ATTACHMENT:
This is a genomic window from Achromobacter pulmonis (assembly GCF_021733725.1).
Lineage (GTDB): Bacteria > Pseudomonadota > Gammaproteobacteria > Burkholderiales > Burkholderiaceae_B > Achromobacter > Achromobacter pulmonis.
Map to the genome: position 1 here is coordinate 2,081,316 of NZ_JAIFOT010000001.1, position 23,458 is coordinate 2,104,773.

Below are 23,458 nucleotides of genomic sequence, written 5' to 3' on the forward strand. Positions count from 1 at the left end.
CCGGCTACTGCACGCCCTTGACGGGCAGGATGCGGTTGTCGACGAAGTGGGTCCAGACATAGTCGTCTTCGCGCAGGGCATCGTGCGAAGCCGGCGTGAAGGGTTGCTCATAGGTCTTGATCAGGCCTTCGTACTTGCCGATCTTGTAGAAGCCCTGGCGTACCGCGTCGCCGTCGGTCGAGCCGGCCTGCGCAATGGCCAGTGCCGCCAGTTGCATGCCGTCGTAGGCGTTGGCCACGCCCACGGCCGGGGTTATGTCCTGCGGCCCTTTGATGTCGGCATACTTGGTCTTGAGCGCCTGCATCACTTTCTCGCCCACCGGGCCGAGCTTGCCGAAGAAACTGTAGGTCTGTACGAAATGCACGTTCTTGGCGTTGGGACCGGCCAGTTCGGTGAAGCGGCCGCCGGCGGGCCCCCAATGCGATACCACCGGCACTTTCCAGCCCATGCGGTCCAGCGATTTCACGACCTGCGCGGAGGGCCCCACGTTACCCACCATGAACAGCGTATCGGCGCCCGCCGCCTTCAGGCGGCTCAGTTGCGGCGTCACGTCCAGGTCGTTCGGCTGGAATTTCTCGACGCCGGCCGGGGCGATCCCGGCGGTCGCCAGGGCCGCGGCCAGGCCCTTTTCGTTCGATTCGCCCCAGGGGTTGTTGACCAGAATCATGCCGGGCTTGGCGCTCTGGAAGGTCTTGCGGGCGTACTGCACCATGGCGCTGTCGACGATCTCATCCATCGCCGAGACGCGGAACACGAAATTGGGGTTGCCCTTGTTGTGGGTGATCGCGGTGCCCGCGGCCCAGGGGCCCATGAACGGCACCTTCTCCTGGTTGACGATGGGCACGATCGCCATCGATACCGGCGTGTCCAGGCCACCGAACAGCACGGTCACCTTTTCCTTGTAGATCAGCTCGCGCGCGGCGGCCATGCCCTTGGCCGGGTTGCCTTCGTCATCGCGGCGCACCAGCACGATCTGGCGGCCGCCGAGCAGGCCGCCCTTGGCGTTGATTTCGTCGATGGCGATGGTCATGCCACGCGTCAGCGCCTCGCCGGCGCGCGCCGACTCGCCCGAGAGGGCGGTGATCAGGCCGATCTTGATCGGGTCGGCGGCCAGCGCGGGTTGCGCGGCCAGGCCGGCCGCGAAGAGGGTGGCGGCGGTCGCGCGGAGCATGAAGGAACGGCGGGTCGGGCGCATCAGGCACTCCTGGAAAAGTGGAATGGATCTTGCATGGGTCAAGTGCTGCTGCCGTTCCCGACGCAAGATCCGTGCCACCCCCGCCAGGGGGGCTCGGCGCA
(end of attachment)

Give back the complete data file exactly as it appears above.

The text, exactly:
This is a genomic window from Achromobacter pulmonis (assembly GCF_021733725.1).
Lineage (GTDB): Bacteria > Pseudomonadota > Gammaproteobacteria > Burkholderiales > Burkholderiaceae_B > Achromobacter > Achromobacter pulmonis.
Map to the genome: position 1 here is coordinate 2,081,316 of NZ_JAIFOT010000001.1, position 23,458 is coordinate 2,104,773.

Below are 23,458 nucleotides of genomic sequence, written 5' to 3' on the forward strand. Positions count from 1 at the left end.
CCGGCTACTGCACGCCCTTGACGGGCAGGATGCGGTTGTCGACGAAGTGGGTCCAGACATAGTCGTCTTCGCGCAGGGCATCGTGCGAAGCCGGCGTGAAGGGTTGCTCATAGGTCTTGATCAGGCCTTCGTACTTGCCGATCTTGTAGAAGCCCTGGCGTACCGCGTCGCCGTCGGTCGAGCCGGCCTGCGCAATGGCCAGTGCCGCCAGTTGCATGCCGTCGTAGGCGTTGGCCACGCCCACGGCCGGGGTTATGTCCTGCGGCCCTTTGATGTCGGCATACTTGGTCTTGAGCGCCTGCATCACTTTCTCGCCCACCGGGCCGAGCTTGCCGAAGAAACTGTAGGTCTGTACGAAATGCACGTTCTTGGCGTTGGGACCGGCCAGTTCGGTGAAGCGGCCGCCGGCGGGCCCCCAATGCGATACCACCGGCACTTTCCAGCCCATGCGGTCCAGCGATTTCACGACCTGCGCGGAGGGCCCCACGTTACCCACCATGAACAGCGTATCGGCGCCCGCCGCCTTCAGGCGGCTCAGTTGCGGCGTCACGTCCAGGTCGTTCGGCTGGAATTTCTCGACGCCGGCCGGGGCGATCCCGGCGGTCGCCAGGGCCGCGGCCAGGCCCTTTTCGTTCGATTCGCCCCAGGGGTTGTTGACCAGAATCATGCCGGGCTTGGCGCTCTGGAAGGTCTTGCGGGCGTACTGCACCATGGCGCTGTCGACGATCTCATCCATCGCCGAGACGCGGAACACGAAATTGGGGTTGCCCTTGTTGTGGGTGATCGCGGTGCCCGCGGCCCAGGGGCCCATGAACGGCACCTTCTCCTGGTTGACGATGGGCACGATCGCCATCGATACCGGCGTGTCCAGGCCACCGAACAGCACGGTCACCTTTTCCTTGTAGATCAGCTCGCGCGCGGCGGCCATGCCCTTGGCCGGGTTGCCTTCGTCATCGCGGCGCACCAGCACGATCTGGCGGCCGCCGAGCAGGCCGCCCTTGGCGTTGATTTCGTCGATGGCGATGGTCATGCCACGCGTCAGCGCCTCGCCGGCGCGCGCCGACTCGCCCGAGAGGGCGGTGATCAGGCCGATCTTGATCGGGTCGGCGGCCAGCGCGGGTTGCGCGGCCAGGCCGGCCGCGAAGAGGGTGGCGGCGGTCGCGCGGAGCATGAAGGAACGGCGGGTCGGGCGCATCAGGCACTCCTGGAAAAGTGGAATGGATCTTGCATGGGTCAAGTGCTGCTGCCGTTCCCGACGCAAGATCCGTGCCACCCCCGCCAGGGGGGCTCGGCGCA